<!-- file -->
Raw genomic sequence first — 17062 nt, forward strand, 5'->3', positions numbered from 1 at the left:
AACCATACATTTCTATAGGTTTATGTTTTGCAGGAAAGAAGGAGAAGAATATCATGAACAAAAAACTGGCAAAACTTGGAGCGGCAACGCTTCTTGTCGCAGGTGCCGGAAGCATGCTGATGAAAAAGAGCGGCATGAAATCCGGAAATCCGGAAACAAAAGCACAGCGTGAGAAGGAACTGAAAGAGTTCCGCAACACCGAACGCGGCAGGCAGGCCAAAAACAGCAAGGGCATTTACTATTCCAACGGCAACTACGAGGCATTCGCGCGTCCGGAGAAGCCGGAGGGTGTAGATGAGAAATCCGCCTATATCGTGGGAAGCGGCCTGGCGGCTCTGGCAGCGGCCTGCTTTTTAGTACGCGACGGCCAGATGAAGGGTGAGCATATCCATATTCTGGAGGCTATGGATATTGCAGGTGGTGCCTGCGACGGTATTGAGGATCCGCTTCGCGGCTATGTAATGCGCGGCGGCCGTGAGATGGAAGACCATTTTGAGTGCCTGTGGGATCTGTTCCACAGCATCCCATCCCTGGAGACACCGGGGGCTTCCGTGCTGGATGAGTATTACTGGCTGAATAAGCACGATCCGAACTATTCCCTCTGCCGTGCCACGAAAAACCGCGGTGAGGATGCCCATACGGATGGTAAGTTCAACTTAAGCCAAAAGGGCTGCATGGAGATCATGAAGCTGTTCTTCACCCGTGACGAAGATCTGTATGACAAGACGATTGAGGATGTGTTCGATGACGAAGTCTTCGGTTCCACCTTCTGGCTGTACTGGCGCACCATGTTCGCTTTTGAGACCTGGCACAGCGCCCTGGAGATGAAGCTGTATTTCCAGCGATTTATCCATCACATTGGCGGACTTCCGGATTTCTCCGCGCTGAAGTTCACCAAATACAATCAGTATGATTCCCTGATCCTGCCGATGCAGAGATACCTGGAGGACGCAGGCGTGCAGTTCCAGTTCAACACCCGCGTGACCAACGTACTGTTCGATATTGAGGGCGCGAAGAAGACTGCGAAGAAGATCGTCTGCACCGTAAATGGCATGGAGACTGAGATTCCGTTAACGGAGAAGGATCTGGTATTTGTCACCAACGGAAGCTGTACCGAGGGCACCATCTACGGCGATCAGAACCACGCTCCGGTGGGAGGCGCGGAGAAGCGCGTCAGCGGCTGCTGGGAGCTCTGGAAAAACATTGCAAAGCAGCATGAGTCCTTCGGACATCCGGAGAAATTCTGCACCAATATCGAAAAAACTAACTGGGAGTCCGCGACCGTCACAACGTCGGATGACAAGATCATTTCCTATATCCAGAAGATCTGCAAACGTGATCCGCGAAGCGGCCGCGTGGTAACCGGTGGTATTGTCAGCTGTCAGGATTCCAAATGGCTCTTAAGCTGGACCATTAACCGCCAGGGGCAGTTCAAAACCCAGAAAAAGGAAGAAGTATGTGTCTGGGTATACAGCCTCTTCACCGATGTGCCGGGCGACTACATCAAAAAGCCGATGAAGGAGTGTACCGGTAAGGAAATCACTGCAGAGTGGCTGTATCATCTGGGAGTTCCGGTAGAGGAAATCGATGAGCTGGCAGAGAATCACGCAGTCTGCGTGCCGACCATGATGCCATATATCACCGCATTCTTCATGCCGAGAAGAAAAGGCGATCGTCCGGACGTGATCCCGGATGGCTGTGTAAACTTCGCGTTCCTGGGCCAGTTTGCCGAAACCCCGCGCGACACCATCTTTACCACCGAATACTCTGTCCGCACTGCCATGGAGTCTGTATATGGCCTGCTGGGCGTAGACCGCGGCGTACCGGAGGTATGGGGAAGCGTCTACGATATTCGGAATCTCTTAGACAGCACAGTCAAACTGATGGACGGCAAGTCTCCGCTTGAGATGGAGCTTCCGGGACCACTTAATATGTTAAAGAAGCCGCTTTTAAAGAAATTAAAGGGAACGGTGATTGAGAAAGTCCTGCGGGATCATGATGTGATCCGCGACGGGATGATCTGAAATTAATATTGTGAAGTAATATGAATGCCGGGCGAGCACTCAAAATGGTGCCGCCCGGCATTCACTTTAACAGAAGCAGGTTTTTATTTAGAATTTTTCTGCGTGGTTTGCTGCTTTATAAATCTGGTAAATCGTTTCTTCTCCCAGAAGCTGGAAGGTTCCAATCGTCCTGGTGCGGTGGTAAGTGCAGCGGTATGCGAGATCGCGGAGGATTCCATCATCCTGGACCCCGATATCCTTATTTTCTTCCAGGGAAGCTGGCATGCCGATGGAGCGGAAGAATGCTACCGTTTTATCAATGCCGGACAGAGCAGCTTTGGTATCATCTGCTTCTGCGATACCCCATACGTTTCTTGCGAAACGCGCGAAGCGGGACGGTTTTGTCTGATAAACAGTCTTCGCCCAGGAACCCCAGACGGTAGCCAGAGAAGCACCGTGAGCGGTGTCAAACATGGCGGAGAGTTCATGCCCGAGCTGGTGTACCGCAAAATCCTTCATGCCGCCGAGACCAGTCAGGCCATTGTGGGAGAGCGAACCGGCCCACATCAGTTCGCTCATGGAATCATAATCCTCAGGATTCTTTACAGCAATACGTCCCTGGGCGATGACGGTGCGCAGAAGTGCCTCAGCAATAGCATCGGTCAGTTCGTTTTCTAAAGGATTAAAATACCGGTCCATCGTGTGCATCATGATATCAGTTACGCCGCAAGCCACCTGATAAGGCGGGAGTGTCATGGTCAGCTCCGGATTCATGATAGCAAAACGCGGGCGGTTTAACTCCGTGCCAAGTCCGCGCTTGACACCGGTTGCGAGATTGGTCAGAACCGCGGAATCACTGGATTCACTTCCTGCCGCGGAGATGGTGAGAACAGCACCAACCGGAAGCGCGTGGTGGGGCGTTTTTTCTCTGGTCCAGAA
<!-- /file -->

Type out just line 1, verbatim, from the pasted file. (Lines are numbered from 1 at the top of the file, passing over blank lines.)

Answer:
Raw genomic sequence first — 17062 nt, forward strand, 5'->3', positions numbered from 1 at the left: